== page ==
nagios/bin/check_http: relocation error: /home/rudd-o/nagios/lib/libc.so.6: symbol dltls_get_addr_soft, version GLIBC_PRIVATE not defined in file ld-linux.so.2 with link time reference

Relowhat? I couldn't run check_http directly, since the linker is linked against version 2.2 of the C library, and the program is linked against version 2.4. Damn.

But here comes the linker I copied (part of the GNU C library) to the rescue:

[rudd-o@amauta2 ~]$ nagios/lib/ld-linux.so.2 nagios/bin/check_http
   check_http: Could not parse arguments
   Usage: check_http -H <vhost> | -I <IP-address> [-u <uri>] [-p <port>]
          [-w <warn time>] [-c <critical time>] [-t <timeout>] [-L]
          [-a auth] [-f <ok | warn | critical | follow>] [-e <expect>]
          [-s string] [-l] [-r <regex> | -R <case-insensitive regex>] [-P string]
          [-m <min_pg_size>:<max_pg_size>] [-4|-6] [-N] [-M <age>] [-A string] [-k string]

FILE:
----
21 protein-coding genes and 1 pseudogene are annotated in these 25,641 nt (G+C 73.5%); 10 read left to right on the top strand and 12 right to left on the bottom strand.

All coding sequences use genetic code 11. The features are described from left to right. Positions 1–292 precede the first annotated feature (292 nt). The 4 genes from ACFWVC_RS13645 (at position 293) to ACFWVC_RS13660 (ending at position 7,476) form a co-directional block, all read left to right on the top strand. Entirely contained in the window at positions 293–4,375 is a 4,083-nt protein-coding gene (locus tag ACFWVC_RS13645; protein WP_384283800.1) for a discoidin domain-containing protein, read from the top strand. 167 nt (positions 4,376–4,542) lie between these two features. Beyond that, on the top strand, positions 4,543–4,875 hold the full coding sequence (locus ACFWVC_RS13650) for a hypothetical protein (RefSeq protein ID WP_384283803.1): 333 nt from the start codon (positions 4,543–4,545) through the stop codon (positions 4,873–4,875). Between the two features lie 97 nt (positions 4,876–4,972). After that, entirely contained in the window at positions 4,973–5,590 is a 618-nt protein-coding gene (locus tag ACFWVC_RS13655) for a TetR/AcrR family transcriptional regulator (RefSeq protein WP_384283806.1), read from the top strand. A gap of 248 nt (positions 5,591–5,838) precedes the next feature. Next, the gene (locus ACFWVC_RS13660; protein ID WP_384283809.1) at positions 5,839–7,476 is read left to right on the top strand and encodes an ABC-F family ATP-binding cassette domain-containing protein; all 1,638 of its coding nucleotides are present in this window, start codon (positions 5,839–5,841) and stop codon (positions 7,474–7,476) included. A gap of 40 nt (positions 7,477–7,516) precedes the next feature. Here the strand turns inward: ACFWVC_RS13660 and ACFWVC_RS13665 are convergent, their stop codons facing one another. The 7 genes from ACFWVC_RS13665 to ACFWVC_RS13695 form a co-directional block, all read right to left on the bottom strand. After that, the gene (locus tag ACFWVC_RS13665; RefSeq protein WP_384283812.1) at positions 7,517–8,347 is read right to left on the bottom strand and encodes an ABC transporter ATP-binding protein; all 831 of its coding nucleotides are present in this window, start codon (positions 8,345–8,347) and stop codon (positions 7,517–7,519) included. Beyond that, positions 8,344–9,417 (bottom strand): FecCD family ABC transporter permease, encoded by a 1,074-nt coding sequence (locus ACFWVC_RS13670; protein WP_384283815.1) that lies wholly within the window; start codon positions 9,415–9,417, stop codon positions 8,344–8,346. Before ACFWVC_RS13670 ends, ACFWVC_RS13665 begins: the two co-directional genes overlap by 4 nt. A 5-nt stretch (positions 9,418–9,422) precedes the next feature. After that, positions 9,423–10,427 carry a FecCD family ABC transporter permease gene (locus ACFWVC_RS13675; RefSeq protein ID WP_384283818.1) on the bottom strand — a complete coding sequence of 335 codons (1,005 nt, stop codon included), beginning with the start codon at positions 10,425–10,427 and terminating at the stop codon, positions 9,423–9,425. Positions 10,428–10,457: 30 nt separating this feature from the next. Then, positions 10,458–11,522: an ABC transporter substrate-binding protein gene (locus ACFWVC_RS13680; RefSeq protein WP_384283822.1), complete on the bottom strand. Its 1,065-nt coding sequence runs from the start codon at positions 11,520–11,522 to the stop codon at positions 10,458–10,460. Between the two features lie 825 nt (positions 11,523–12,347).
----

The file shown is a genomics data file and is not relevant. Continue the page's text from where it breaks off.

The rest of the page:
Great! Let's create a nagiosrun script to automate this odious task, and save it in my bin/ directory:
[rudd-o@amauta2 ~]$ cat bin/nagiosrun

#!/bin/bash
export LD_LIBRARY_PATH=$HOME/nagios/lib
exec $HOME/nagios/lib/ld-linux.so.2 "$@
This snippet (once made executable) simply automates the setup of the library path, then execs the arguments I pass. Now I can do:
[rudd-o@amauta2 ~]$ nagiosrun nagios/bin/check_http
Keep reading to find out how I run this command from my home workstation.

Invoking check_http on my home workstation

So, I got this to work -- partially. Let's see if it still runs when I use SSH from my computer:

[rudd-o@andrea] [01:00:56]
   [~/bin] > ssh rudd-o.com bin/nagiosrun nagios/bin/check_http